Marsalis: I know. The music is sophisticated, and it also comes from a class that was put in a position of being enslaved. I think we got to the point where jazz (musicians) became kind of an elite class, and it wasn’t ever an expectation that some revelation about that way of life would come from that class. To acknowledge the message of jazz and the realizing of jazz came from a condition of those who were in slavery and the aftermath of slavery was not their personal condition, but it was a system that they came from. We still are not ready to talk about that.

What was your path into these socially conscious musical pieces?

Marsalis: It actually starts, in an ironic way, when Kurt Masur, the conductor of the New York Philharmonic — he’s a trumpet player, too — asked me in 1989 if I would write a piece for them. I had to laugh; I said, “I’d never written for a big band at that point, so I’m not gonna write for the New York Philharmonic!” But he made me think and wonder if I could learn enough to write for an orchestra. “Blood on the Fields” was my first piece for big band. Then I would see Kurt on the campus of Lincoln Center, and he would say, “My friend, are you still afraid to write for the New York Philharmonic?” (laughs) So, yeah, he was the one who kinda started me…and in ’99 he said, “I want you to write a piece for the New York Philharmonic” (which became “All Rise”).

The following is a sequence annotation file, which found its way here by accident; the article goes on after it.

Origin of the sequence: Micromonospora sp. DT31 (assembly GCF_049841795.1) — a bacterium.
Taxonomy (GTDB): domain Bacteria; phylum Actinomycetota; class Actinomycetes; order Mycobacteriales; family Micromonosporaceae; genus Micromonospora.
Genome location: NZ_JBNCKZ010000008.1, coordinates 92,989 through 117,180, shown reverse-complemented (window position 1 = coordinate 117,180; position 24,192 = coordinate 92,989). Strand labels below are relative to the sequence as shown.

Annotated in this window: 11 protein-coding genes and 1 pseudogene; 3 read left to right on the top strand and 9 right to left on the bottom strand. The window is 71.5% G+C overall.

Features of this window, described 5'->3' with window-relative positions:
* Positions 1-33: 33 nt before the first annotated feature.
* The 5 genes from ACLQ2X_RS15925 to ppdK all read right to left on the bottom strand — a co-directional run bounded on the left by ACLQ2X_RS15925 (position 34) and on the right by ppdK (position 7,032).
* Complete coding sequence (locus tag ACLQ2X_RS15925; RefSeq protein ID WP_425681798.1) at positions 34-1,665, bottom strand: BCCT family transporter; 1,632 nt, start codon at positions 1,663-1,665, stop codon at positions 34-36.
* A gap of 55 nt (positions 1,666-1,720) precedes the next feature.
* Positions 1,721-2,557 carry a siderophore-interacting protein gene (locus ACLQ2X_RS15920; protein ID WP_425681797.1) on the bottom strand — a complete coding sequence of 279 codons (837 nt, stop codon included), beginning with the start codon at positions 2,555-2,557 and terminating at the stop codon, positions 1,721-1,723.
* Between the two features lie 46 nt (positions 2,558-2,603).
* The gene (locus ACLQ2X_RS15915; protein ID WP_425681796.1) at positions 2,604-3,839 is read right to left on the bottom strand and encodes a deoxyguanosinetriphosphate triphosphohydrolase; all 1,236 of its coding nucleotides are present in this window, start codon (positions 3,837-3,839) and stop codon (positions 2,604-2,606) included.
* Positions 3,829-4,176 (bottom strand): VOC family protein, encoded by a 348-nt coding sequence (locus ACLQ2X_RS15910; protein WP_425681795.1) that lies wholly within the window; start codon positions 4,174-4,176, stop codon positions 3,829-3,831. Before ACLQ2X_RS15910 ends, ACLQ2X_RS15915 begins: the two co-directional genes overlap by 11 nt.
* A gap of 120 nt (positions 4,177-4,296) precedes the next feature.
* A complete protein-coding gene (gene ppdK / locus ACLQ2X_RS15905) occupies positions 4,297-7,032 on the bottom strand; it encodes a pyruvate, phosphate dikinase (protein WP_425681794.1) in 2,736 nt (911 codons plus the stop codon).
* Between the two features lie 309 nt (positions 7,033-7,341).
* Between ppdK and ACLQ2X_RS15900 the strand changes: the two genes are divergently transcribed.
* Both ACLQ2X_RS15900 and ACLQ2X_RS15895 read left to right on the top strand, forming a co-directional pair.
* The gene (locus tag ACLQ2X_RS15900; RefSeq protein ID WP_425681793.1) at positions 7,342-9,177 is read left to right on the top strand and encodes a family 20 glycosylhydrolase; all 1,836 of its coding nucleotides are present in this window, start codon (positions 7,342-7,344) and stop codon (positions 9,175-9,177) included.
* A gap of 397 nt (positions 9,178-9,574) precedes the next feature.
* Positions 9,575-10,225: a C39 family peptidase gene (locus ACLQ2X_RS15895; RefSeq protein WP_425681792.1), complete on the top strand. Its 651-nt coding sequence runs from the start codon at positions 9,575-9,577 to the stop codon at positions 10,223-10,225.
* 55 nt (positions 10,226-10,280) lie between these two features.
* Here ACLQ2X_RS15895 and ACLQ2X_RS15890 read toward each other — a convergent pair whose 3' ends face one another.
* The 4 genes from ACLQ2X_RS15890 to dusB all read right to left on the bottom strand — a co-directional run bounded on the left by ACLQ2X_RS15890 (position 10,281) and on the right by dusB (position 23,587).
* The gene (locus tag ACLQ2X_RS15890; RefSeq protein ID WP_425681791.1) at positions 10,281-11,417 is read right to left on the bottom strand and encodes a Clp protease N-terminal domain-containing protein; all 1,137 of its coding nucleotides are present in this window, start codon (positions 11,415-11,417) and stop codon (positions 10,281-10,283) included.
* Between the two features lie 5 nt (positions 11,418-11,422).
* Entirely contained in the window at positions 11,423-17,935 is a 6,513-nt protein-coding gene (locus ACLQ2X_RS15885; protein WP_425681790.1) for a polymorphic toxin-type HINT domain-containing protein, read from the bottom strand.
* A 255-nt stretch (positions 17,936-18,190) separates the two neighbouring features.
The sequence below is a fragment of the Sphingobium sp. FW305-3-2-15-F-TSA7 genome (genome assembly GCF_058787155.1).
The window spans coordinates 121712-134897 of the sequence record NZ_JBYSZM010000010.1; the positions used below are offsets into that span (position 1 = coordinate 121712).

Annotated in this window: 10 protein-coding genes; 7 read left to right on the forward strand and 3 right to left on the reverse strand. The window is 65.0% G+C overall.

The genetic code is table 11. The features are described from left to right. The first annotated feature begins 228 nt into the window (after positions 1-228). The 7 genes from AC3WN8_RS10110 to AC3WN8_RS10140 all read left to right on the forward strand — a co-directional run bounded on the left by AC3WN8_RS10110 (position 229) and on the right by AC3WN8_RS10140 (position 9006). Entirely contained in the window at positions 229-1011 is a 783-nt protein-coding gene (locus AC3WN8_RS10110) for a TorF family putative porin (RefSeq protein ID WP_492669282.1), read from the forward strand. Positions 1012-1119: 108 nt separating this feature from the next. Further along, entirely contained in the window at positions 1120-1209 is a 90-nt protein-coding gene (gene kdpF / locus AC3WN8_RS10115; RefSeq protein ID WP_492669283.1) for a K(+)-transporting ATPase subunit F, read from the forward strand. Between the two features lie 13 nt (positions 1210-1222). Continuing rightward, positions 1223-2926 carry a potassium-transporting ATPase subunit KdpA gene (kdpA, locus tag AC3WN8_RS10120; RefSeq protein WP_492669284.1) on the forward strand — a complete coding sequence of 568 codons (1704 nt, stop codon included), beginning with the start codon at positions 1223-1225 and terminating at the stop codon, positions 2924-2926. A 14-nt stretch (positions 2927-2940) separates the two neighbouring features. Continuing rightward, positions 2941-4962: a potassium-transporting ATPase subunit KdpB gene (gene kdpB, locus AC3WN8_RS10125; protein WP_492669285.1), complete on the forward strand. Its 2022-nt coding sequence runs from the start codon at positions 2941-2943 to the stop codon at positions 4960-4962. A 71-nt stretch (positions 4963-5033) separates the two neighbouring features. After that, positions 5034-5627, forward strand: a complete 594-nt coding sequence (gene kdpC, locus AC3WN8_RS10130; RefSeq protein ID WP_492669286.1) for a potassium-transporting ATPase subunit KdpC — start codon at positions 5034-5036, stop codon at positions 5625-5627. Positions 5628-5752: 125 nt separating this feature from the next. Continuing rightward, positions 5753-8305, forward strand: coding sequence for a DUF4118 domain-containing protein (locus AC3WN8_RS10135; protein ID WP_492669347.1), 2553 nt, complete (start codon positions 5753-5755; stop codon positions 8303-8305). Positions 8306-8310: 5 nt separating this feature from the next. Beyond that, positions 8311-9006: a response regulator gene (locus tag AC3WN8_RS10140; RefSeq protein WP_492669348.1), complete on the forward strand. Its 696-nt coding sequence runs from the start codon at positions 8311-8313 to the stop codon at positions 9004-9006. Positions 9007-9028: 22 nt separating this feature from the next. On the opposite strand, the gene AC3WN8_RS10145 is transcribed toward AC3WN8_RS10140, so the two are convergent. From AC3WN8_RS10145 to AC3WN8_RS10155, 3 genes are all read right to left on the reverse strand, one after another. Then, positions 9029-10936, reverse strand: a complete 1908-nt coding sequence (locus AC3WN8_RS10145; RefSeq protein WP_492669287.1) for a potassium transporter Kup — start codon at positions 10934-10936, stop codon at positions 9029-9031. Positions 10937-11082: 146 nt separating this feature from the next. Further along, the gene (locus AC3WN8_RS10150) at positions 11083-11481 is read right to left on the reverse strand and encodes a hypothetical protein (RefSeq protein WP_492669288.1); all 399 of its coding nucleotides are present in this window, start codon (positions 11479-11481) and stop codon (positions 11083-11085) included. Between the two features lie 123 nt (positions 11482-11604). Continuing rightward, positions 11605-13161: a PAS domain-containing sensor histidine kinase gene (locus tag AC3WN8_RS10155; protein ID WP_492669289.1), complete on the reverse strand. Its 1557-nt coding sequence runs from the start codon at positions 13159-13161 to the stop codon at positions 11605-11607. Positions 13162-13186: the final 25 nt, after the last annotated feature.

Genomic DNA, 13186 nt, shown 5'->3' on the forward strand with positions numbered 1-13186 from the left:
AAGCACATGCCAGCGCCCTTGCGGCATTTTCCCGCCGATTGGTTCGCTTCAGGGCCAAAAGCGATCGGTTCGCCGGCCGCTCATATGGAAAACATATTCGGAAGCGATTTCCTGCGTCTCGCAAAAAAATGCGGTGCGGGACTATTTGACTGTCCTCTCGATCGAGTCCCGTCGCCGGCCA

On “The Ever Fonky Lowdown” you employ a narrator, Mr. Game — not a particularly savory character, but he gets the point across.

Marsalis: He’s kind of a mix between a preacher, a politician, a lawyer, a businessman, a street hustler…He speaks both high English and street language — some of what he says comes from Shakespeare. He’s jive but he really knows how to draw people in and keep them hanging on his every word. I spent a lot of time writing those parts ‘cause that’s not really what I do; I write music, you know? So, I developed very strong outlines and then worked on the words a lot. I mean, I do like to write. I like language. I guess I consider myself an amateur writer.

Are there other applications for “The Ever Fonky Lowdown” — a visual piece, perhaps, or a theatrical stage version?

Marsalis: I’m always amenable to work in different ways. I’ll collaborate with anybody. Right now, we’re not in a position to do anything that costs money, but it could be an interesting dance piece or something if somebody wants to take it on.

What are you working on now?

Marsalis: I just finished a suite of eight pieces, called “Democracy Suite.” I’m writing some pieces for other members of the Jazz at Lincoln Center Septet, and those of us who live in New York are gonna get together and play some socially distanced concerts. We hope people will come out and make space and have a good time. We’ve dealt with the limitations as best we can and tried to sound as good as we can and bring the joy and consciousness of the music. We’ll be safe, but people need to hear music. So that’s what we’re gonna do, just keep rolling and until we can get back to the way we were, or something like it.

By Gary Graff